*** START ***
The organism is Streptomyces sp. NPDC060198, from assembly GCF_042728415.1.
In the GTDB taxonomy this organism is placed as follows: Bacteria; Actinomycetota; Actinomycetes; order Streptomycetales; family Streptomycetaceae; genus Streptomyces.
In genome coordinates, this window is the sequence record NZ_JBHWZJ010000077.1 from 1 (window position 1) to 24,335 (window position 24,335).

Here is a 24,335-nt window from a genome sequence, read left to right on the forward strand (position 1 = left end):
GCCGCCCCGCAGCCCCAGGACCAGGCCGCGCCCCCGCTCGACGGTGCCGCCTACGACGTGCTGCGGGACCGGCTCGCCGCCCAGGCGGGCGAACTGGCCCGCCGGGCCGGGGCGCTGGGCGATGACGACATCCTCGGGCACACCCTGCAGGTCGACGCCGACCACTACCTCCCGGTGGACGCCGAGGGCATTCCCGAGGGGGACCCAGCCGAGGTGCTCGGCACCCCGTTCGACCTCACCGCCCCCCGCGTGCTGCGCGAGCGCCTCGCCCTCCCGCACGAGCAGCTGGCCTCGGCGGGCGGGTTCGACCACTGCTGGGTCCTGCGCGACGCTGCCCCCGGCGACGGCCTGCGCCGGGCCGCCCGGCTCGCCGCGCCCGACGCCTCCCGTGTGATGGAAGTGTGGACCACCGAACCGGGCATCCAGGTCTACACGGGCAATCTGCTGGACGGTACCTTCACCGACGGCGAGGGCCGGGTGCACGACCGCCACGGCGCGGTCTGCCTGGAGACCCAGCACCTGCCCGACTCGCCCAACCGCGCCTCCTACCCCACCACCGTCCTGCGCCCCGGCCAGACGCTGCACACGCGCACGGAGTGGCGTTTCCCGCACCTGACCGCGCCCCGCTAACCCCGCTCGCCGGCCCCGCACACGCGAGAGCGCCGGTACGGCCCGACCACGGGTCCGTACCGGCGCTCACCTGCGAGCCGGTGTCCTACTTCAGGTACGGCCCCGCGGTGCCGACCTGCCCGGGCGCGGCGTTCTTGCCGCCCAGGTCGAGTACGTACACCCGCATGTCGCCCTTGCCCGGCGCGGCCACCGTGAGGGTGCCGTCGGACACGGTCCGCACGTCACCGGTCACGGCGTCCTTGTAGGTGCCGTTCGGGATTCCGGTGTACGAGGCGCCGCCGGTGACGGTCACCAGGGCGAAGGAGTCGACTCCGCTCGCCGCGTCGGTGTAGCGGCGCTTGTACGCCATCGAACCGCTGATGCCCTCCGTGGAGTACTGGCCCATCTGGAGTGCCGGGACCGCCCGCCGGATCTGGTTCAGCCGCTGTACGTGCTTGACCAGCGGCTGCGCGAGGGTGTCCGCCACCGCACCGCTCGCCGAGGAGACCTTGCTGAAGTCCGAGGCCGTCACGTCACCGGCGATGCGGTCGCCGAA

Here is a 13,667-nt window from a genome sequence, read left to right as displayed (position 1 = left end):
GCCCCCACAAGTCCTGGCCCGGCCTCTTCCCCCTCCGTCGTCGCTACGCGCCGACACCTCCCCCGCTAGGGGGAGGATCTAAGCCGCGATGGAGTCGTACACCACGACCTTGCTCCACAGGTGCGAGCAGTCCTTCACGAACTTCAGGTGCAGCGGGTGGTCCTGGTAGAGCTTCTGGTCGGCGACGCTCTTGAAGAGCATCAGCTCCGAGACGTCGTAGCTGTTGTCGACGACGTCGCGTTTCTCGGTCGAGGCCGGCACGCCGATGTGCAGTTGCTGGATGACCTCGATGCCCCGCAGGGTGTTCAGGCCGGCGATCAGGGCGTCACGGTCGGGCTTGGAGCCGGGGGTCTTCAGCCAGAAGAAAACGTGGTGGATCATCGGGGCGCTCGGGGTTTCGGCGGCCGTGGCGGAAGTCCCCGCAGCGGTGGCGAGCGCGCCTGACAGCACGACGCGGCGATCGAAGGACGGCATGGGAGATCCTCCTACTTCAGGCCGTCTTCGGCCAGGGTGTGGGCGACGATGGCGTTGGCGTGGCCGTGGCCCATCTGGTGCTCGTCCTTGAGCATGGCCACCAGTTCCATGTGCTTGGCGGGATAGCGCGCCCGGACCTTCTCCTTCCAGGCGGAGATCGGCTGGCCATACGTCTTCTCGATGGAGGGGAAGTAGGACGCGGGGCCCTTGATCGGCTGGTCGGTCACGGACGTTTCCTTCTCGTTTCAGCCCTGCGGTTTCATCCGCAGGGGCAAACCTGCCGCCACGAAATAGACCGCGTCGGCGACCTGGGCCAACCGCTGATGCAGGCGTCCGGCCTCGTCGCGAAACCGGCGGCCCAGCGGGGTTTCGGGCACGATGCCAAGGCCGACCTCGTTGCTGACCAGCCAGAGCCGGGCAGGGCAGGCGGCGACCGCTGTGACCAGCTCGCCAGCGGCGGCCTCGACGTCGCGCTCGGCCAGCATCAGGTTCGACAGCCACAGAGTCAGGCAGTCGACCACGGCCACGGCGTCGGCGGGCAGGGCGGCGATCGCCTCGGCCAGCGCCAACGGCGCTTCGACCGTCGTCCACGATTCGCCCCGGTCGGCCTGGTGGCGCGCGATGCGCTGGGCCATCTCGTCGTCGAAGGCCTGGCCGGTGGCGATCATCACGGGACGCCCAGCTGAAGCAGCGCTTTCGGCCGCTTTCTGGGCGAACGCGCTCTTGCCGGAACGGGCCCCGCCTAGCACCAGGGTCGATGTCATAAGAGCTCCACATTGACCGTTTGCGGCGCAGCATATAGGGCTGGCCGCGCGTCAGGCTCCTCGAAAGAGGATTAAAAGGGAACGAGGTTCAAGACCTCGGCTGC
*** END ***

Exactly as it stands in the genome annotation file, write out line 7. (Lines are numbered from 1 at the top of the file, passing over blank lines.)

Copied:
GCCCCCACAAGTCCTGGCCCGGCCTCTTCCCCCTCCGTCGTCGCTACGCGCCGACACCTCCCCCGCTAGGGGGAGGATCTAAGCCGCGATGGAGTCGTACACCACGACCTTGCTCCACAGGTGCGAGCAGTCCTTCACGAACTTCAGGTGCAGCGGGTGGTCCTGGTAGAGCTTCTGGTCGGCGACGCTCTTGAAGAGCATCAGCTCCGAGACGTCGTAGCTGTTGTCGACGACGTCGCGTTTCTCGGTCGAGGCCGGCACGCCGATGTGCAGTTGCTGGATGACCTCGATGCCCCGCAGGGTGTTCAGGCCGGCGATCAGGGCGTCACGGTCGGGCTTGGAGCCGGGGGTCTTCAGCCAGAAGAAAACGTGGTGGATCATCGGGGCGCTCGGGGTTTCGGCGGCCGTGGCGGAAGTCCCCGCAGCGGTGGCGAGCGCGCCTGACAGCACGACGCGGCGATCGAAGGACGGCATGGGAGATCCTCCTACTTCAGGCCGTCTTCGGCCAGGGTGTGGGCGACGATGGCGTTGGCGTGGCCGTGGCCCATCTGGTGCTCGTCCTTGAGCATGGCCACCAGTTCCATGTGCTTGGCGGGATAGCGCGCCCGGACCTTCTCCTTCCAGGCGGAGATCGGCTGGCCATACGTCTTCTCGATGGAGGGGAAGTAGGACGCGGGGCCCTTGATCGGCTGGTCGGTCACGGACGTTTCCTTCTCGTTTCAGCCCTGCGGTTTCATCCGCAGGGGCAAACCTGCCGCCACGAAATAGACCGCGTCGGCGACCTGGGCCAACCGCTGATGCAGGCGTCCGGCCTCGTCGCGAAACCGGCGGCCCAGCGGGGTTTCGGGCACGATGCCAAGGCCGACCTCGTTGCTGACCAGCCAGAGCCGGGCAGGGCAGGCGGCGACCGCTGTGACCAGCTCGCCAGCGGCGGCCTCGACGTCGCGCTCGGCCAGCATCAGGTTCGACAGCCACAGAGTCAGGCAGTCGACCACGGCCACGGCGTCGGCGGGCAGGGCGGCGATCGCCTCGGCCAGCGCCAACGGCGCTTCGACCGTCGTCCACGATTCGCCCCGGTCGGCCTGGTGGCGCGCGATGCGCTGGGCCATCTCGTCGTCGAAGGCCTGGCCGGTGGCGATCATCACGGGACGCCCAGCTGAAGCAGCGCTTTCGGCCGCTTTCTGGGCGAACGCGCTCTTGCCGGAACGGGCCCCGCCTAGCACCAGGGTCGATGTCATAAGAGCTCCACATTGACCGTTTGCGGCGCAGCATATAGGGCTGGCCGCGCGTCAGGCTCCTCGAAAGAGGATTAAAAGGGAACGAGGTTCAAGACCTCGGCTGC